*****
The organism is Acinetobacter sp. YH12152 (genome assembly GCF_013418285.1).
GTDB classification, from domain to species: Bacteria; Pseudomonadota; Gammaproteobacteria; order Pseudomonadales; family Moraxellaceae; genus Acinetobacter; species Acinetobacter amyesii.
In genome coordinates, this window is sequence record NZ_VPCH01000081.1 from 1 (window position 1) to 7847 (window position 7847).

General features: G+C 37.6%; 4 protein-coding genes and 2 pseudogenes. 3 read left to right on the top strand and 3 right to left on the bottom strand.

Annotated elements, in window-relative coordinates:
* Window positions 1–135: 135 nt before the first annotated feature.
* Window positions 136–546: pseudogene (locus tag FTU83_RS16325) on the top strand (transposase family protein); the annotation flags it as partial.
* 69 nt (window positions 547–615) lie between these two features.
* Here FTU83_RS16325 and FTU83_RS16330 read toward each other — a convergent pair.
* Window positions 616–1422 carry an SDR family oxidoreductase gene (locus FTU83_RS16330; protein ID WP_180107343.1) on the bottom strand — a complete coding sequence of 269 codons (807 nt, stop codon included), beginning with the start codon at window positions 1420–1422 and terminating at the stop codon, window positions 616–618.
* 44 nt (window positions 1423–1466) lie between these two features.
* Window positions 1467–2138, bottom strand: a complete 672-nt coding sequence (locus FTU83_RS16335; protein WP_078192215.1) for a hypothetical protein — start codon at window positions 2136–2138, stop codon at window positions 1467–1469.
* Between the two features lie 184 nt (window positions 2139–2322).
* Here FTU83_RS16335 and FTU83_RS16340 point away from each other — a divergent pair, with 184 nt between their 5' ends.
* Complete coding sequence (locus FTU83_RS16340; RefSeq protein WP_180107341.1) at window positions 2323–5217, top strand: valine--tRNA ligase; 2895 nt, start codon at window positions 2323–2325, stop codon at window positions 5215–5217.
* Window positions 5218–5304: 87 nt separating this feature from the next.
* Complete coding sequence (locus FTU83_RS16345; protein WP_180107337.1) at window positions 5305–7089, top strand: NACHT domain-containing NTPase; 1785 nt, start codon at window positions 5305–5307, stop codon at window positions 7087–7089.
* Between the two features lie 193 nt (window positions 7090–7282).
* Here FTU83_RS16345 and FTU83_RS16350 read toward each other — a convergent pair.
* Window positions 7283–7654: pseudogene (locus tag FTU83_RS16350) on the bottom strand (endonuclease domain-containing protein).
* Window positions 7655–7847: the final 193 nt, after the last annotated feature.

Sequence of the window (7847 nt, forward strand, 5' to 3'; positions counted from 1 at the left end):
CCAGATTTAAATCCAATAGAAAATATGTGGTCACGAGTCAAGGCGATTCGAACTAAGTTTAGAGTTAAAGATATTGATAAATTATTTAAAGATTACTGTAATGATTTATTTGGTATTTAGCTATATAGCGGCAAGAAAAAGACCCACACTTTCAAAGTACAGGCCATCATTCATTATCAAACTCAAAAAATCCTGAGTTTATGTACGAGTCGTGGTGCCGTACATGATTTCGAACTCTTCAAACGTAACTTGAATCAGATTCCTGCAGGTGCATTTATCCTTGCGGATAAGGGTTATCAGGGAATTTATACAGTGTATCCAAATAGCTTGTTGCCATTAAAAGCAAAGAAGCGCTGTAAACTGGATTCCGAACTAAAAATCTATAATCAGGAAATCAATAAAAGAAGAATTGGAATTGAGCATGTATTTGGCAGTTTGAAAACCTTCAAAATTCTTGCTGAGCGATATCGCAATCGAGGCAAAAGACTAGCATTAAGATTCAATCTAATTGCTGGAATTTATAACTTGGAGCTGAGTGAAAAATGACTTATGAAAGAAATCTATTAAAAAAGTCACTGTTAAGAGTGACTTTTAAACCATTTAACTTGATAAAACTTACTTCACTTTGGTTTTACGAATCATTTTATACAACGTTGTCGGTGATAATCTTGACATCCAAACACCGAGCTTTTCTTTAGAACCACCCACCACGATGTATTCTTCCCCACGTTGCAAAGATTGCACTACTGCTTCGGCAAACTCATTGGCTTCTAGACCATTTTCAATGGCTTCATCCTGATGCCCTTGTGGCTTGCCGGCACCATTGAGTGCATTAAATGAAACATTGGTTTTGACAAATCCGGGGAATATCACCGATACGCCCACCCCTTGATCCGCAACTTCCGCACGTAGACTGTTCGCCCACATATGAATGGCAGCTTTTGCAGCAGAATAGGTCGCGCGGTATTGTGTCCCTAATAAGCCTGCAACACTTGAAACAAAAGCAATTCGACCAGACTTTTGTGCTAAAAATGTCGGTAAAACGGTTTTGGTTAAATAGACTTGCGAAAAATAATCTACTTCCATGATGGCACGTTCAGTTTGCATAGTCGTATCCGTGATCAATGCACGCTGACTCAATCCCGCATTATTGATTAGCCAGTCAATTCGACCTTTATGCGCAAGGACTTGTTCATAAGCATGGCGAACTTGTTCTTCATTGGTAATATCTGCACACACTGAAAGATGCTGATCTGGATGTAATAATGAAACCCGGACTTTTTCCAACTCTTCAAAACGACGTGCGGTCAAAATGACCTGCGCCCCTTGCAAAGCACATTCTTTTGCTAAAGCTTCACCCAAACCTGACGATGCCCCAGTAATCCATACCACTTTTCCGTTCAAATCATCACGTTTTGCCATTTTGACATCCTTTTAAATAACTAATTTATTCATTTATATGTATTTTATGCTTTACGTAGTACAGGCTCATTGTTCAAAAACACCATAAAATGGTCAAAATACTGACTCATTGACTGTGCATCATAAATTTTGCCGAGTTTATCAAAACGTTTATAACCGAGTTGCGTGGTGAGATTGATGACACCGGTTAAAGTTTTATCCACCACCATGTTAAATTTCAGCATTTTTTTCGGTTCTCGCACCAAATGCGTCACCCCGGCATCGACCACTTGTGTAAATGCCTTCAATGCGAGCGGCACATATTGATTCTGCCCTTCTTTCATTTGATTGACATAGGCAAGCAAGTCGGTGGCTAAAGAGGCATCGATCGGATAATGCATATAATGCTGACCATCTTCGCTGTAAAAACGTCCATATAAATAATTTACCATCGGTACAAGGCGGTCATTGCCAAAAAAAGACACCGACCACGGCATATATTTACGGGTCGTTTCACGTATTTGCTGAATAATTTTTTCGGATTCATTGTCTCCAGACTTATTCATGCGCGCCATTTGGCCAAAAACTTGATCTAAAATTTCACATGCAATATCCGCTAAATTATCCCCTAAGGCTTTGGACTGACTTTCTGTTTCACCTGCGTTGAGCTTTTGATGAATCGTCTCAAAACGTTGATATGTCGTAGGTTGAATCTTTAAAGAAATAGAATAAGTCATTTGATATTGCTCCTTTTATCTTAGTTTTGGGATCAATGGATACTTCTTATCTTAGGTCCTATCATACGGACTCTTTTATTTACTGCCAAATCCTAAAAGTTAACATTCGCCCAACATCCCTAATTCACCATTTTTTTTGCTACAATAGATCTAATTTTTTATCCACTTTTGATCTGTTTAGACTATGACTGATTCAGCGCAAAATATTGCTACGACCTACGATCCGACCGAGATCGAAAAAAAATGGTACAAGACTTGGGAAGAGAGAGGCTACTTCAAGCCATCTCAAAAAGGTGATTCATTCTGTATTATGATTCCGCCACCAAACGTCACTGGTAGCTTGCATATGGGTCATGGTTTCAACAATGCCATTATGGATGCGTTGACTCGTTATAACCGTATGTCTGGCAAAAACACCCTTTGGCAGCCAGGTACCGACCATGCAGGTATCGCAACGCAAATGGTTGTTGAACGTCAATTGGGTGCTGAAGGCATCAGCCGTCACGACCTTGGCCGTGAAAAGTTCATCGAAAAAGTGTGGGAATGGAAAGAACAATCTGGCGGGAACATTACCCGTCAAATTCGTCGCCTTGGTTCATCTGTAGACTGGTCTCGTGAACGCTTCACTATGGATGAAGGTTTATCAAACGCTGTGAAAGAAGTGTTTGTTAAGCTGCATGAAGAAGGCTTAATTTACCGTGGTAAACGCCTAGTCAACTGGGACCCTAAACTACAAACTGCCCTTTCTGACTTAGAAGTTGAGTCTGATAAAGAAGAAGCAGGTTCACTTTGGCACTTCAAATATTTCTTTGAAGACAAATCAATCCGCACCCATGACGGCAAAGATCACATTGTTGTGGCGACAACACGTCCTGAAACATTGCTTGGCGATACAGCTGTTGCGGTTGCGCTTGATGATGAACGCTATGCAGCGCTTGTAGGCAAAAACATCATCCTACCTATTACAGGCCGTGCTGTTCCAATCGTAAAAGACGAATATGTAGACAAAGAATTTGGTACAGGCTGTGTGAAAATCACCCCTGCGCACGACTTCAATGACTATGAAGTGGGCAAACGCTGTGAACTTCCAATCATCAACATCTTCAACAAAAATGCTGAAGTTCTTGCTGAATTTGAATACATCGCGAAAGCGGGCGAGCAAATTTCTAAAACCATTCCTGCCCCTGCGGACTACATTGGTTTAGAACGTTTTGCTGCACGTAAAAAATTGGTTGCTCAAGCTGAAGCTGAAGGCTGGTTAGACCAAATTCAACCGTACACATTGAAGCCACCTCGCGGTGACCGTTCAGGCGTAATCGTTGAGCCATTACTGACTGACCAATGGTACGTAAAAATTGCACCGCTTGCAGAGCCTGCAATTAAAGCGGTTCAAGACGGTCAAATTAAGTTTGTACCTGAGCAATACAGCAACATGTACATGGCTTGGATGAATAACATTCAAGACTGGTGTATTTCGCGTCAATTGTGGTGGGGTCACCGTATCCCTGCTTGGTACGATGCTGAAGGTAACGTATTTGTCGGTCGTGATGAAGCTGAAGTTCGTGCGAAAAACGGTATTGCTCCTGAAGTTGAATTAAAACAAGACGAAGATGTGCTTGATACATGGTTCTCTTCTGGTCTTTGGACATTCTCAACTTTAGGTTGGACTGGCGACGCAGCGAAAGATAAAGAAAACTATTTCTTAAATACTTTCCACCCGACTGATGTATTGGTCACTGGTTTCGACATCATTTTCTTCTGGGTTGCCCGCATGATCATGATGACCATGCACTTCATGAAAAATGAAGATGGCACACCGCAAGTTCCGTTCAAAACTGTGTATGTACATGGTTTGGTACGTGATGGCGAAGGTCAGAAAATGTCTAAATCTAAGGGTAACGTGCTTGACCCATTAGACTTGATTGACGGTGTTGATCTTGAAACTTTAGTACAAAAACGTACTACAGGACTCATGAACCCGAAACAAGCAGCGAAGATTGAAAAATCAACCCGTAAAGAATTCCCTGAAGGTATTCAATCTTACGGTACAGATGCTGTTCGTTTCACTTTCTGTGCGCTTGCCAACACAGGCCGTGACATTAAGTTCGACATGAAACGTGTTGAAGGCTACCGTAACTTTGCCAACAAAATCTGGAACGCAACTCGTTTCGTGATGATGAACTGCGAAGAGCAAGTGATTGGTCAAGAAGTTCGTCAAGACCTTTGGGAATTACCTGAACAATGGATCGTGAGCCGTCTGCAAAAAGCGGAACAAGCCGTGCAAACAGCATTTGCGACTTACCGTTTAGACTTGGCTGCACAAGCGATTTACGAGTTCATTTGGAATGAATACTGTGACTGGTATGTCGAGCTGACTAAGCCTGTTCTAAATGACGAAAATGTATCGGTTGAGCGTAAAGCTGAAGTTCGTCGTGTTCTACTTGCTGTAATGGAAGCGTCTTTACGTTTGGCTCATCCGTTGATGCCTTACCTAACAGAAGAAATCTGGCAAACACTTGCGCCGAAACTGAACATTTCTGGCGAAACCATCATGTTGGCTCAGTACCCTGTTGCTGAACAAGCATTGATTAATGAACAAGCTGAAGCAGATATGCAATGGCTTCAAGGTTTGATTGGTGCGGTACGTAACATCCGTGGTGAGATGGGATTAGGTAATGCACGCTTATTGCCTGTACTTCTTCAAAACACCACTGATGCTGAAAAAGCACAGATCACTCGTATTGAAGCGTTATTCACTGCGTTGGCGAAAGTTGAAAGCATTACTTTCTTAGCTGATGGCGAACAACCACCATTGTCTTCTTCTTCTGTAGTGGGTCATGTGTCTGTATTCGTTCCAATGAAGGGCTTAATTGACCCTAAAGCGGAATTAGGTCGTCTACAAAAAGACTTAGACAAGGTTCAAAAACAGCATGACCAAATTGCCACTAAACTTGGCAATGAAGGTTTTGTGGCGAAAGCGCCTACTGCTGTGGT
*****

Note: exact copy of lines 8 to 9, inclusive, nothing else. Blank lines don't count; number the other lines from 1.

* 69 nt (window positions 547–615) lie between these two features.
* Here FTU83_RS16325 and FTU83_RS16330 read toward each other — a convergent pair.